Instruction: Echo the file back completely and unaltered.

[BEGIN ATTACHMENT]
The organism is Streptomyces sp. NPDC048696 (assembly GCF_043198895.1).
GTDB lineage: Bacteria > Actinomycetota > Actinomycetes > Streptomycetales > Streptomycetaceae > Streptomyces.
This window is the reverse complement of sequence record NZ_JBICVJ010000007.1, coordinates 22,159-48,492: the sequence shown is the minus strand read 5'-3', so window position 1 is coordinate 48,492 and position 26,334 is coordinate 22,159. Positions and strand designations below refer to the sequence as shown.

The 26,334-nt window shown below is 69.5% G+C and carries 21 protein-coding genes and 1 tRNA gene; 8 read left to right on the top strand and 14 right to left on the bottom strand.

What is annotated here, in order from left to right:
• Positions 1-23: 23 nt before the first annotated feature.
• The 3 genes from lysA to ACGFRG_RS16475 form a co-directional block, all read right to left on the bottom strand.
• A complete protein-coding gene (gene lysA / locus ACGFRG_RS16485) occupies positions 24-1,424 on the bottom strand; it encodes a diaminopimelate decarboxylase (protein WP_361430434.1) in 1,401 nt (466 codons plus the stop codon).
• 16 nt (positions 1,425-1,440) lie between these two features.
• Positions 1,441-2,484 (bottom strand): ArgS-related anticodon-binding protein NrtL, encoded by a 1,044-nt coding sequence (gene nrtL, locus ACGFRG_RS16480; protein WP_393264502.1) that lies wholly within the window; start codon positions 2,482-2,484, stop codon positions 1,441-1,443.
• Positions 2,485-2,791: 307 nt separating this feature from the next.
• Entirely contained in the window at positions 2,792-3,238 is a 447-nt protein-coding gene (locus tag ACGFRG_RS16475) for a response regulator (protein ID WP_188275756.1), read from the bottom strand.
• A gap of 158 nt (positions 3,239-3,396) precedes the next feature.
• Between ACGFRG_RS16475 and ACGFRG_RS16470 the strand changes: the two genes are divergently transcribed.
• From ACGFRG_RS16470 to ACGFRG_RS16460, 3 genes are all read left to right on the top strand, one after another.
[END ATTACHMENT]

The organism is Streptomyces sp. NPDC048696 (assembly GCF_043198895.1).
GTDB lineage: Bacteria > Actinomycetota > Actinomycetes > Streptomycetales > Streptomycetaceae > Streptomyces.
This window is the reverse complement of sequence record NZ_JBICVJ010000007.1, coordinates 22,159-48,492: the sequence shown is the minus strand read 5'-3', so window position 1 is coordinate 48,492 and position 26,334 is coordinate 22,159. Positions and strand designations below refer to the sequence as shown.

The 26,334-nt window shown below is 69.5% G+C and carries 21 protein-coding genes and 1 tRNA gene; 8 read left to right on the top strand and 14 right to left on the bottom strand.

What is annotated here, in order from left to right:
• Positions 1-23: 23 nt before the first annotated feature.
• The 3 genes from lysA to ACGFRG_RS16475 form a co-directional block, all read right to left on the bottom strand.
• A complete protein-coding gene (gene lysA / locus ACGFRG_RS16485) occupies positions 24-1,424 on the bottom strand; it encodes a diaminopimelate decarboxylase (protein WP_361430434.1) in 1,401 nt (466 codons plus the stop codon).
• 16 nt (positions 1,425-1,440) lie between these two features.
• Positions 1,441-2,484 (bottom strand): ArgS-related anticodon-binding protein NrtL, encoded by a 1,044-nt coding sequence (gene nrtL, locus ACGFRG_RS16480; protein WP_393264502.1) that lies wholly within the window; start codon positions 2,482-2,484, stop codon positions 1,441-1,443.
• Positions 2,485-2,791: 307 nt separating this feature from the next.
• Entirely contained in the window at positions 2,792-3,238 is a 447-nt protein-coding gene (locus tag ACGFRG_RS16475) for a response regulator (protein ID WP_188275756.1), read from the bottom strand.
• A gap of 158 nt (positions 3,239-3,396) precedes the next feature.
• Between ACGFRG_RS16475 and ACGFRG_RS16470 the strand changes: the two genes are divergently transcribed.
• From ACGFRG_RS16470 to ACGFRG_RS16460, 3 genes are all read left to right on the top strand, one after another.